PETER THEOBALD says: I think the problem stems from the fact that collared doves are quite trusting birds and pigeon shooters will only tackle them if specifically asked by farmers to do so.

Also, they have no value at the game dealer, so a lot of shooters feel uncomfortable about killing large numbers. There is no great fieldcraft involved, and, usually, no need to build a hide to keep you from being seen; you simply station yourself near the grain store and shoot them as they come in.

But as you say, they can provide some very testing shooting and are probably better to eat than woodies. Farmers, understandably, don’t like too many of them around the yard because they can eat a lot of grain, foul other feedstuffs with their droppings and make a mess of machinery.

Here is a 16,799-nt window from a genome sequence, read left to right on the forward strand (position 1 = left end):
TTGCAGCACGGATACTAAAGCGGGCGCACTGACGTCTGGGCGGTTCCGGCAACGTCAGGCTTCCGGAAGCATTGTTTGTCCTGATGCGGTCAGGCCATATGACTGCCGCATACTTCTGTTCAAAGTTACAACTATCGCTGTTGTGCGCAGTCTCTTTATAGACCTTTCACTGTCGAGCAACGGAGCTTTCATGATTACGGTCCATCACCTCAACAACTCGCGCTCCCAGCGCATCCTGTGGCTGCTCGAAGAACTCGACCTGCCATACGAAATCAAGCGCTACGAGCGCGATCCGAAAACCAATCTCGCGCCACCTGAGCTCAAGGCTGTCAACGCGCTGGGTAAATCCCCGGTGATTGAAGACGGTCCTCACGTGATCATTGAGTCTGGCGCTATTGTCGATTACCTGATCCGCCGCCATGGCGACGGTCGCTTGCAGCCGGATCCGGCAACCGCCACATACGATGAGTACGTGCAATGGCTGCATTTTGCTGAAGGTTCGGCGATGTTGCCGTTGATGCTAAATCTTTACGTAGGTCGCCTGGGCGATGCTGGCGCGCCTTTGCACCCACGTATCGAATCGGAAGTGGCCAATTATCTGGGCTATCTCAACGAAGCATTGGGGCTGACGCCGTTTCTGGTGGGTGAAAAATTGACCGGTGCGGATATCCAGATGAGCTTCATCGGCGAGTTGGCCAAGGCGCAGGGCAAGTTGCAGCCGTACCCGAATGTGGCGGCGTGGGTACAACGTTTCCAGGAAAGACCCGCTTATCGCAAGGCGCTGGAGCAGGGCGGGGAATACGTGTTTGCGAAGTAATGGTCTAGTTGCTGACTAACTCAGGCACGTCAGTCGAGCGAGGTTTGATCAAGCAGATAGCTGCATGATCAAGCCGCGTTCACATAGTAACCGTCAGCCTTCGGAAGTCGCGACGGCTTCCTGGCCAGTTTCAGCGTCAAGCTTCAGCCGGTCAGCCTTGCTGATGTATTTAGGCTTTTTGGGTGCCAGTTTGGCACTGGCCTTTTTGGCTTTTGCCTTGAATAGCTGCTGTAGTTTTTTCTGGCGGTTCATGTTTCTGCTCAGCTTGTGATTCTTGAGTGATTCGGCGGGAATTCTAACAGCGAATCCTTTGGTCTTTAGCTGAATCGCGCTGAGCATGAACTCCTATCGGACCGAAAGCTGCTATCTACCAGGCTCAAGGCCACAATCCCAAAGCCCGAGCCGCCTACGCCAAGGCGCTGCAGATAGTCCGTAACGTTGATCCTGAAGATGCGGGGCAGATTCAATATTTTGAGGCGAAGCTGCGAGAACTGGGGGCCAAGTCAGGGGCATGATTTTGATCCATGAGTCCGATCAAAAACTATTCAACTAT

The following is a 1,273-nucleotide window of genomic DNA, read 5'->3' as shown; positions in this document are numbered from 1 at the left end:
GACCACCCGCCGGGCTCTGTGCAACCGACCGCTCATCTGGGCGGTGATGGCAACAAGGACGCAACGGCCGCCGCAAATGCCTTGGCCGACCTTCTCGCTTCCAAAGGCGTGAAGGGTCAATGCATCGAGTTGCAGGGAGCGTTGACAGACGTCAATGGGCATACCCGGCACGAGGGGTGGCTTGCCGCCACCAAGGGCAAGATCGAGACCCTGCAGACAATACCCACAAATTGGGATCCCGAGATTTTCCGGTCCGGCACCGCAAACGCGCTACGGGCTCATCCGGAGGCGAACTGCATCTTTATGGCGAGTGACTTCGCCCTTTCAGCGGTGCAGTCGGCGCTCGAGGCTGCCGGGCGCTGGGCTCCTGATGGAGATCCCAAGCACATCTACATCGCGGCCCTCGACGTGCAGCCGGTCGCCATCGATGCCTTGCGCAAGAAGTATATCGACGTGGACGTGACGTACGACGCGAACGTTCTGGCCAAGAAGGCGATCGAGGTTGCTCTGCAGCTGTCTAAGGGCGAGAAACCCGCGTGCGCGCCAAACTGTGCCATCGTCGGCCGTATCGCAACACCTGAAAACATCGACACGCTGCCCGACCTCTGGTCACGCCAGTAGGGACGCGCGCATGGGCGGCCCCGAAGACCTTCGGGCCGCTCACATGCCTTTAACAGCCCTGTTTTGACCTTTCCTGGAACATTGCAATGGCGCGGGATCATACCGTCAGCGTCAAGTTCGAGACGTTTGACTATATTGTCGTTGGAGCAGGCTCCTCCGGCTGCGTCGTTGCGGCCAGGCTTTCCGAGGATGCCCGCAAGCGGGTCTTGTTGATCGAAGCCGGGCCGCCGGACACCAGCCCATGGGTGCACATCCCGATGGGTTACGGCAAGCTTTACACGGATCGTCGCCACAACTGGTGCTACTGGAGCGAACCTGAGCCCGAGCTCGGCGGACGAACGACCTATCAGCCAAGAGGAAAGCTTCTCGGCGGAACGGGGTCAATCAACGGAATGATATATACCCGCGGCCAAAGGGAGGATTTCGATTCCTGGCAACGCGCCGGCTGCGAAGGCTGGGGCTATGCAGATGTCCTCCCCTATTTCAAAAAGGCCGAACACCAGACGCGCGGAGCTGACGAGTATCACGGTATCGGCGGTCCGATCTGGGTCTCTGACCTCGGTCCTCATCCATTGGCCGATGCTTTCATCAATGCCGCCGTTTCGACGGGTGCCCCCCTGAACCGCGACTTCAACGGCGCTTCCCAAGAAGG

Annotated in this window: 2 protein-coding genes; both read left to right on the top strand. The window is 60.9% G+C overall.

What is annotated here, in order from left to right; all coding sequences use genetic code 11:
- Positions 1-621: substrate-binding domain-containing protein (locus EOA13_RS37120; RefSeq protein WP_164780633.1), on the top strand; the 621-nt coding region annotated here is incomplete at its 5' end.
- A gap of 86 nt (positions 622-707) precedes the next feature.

They quickly cotton on to the dangers of a shotgun and will get warier the more cartridges you fire. In the end they learn to keep their distance. When we shoot them in South Africa, the locals breast them out, and make superb pies with them.

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